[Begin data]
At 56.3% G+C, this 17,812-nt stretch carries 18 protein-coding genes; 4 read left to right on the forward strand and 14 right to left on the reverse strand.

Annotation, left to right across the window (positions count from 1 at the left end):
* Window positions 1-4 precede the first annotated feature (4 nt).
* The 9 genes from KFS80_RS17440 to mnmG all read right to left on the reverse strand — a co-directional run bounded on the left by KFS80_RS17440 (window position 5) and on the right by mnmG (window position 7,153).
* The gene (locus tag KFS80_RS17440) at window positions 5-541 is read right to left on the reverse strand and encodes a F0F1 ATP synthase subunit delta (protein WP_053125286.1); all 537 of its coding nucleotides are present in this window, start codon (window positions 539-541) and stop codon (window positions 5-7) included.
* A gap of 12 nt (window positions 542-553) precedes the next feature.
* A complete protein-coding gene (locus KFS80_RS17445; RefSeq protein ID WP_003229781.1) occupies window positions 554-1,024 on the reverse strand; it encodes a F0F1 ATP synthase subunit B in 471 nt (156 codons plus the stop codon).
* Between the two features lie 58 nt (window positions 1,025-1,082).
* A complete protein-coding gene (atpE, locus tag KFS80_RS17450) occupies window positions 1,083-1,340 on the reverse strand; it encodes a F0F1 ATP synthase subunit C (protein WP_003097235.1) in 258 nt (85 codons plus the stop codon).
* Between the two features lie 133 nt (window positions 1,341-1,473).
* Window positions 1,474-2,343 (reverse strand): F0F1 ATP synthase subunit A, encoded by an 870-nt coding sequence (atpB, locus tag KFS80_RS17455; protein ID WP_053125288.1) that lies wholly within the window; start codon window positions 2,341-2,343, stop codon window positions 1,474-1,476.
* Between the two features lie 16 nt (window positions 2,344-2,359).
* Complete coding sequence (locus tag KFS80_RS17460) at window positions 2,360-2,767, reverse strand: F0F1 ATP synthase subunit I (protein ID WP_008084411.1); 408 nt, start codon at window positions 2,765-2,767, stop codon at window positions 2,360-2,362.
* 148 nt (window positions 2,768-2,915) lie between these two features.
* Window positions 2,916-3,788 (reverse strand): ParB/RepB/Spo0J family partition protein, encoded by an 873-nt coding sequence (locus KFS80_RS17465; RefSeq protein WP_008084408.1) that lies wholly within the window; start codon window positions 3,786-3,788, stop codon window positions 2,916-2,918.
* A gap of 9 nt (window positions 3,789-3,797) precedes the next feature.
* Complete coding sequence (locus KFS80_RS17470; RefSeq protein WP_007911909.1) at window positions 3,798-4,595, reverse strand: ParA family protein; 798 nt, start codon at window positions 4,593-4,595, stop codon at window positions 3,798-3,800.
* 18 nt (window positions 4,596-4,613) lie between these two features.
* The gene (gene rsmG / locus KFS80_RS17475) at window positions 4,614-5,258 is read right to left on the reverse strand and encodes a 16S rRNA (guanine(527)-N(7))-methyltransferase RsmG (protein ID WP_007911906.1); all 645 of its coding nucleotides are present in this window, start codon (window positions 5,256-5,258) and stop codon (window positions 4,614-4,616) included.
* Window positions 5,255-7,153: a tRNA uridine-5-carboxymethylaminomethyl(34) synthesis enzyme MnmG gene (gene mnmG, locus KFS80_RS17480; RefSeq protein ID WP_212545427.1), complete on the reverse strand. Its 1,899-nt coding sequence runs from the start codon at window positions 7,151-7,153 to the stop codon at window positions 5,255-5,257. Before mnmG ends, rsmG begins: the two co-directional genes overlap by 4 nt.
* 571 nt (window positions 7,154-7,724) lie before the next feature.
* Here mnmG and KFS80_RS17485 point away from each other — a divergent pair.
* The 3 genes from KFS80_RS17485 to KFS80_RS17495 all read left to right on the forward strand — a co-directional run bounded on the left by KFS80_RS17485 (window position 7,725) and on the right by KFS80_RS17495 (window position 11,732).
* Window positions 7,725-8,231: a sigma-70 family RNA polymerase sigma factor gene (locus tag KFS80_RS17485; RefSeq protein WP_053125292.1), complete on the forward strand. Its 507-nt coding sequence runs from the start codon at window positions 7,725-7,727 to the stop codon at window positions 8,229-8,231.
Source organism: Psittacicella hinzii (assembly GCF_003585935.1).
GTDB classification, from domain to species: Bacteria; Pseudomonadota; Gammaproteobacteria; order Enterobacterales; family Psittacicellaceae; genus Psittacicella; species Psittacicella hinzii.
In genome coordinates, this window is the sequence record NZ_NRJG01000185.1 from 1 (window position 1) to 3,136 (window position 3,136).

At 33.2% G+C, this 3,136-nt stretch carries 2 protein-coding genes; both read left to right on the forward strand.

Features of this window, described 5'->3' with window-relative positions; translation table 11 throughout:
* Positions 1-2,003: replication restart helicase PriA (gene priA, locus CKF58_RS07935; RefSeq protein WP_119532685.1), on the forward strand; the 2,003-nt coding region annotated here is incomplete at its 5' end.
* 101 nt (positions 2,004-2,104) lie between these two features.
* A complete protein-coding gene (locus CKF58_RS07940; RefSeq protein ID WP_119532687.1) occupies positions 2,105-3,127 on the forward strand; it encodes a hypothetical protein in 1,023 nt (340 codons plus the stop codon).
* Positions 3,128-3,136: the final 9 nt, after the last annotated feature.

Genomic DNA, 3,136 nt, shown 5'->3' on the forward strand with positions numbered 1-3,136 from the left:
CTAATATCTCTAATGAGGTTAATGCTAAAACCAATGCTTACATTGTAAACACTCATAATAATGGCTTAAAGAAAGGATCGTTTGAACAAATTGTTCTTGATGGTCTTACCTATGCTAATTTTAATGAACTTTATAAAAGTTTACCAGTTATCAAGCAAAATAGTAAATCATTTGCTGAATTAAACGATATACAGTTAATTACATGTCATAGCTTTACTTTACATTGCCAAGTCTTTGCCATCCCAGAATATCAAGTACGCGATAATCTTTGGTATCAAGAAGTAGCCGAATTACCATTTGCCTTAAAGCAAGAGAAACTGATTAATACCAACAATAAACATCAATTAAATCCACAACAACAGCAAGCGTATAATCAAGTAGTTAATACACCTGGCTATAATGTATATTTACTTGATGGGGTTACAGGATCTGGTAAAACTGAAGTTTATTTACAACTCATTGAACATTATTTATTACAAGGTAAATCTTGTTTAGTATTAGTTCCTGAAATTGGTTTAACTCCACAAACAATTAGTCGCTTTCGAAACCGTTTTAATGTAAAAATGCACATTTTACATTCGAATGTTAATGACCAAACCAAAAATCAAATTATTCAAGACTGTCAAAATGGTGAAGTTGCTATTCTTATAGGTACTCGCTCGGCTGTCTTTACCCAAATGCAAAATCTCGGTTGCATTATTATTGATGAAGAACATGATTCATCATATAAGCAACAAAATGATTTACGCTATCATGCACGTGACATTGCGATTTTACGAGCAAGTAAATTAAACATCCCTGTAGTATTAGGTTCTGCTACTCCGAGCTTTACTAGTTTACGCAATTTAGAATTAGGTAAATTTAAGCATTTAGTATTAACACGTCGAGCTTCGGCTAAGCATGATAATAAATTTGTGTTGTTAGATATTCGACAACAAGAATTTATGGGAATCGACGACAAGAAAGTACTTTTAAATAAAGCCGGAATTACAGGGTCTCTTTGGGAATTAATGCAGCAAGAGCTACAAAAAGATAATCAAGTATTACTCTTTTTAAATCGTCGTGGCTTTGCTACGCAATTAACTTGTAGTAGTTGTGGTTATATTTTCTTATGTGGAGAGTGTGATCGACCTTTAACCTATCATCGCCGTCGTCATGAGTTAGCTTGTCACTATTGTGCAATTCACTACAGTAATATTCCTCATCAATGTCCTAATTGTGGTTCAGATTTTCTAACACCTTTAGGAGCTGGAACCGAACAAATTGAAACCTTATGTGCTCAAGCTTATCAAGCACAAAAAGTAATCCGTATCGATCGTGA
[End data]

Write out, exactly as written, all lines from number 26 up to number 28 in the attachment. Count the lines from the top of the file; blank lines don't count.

GTDB classification, from domain to species: Bacteria; Pseudomonadota; Gammaproteobacteria; order Enterobacterales; family Psittacicellaceae; genus Psittacicella; species Psittacicella hinzii.
In genome coordinates, this window is the sequence record NZ_NRJG01000185.1 from 1 (window position 1) to 3,136 (window position 3,136).

At 33.2% G+C, this 3,136-nt stretch carries 2 protein-coding genes; both read left to right on the forward strand.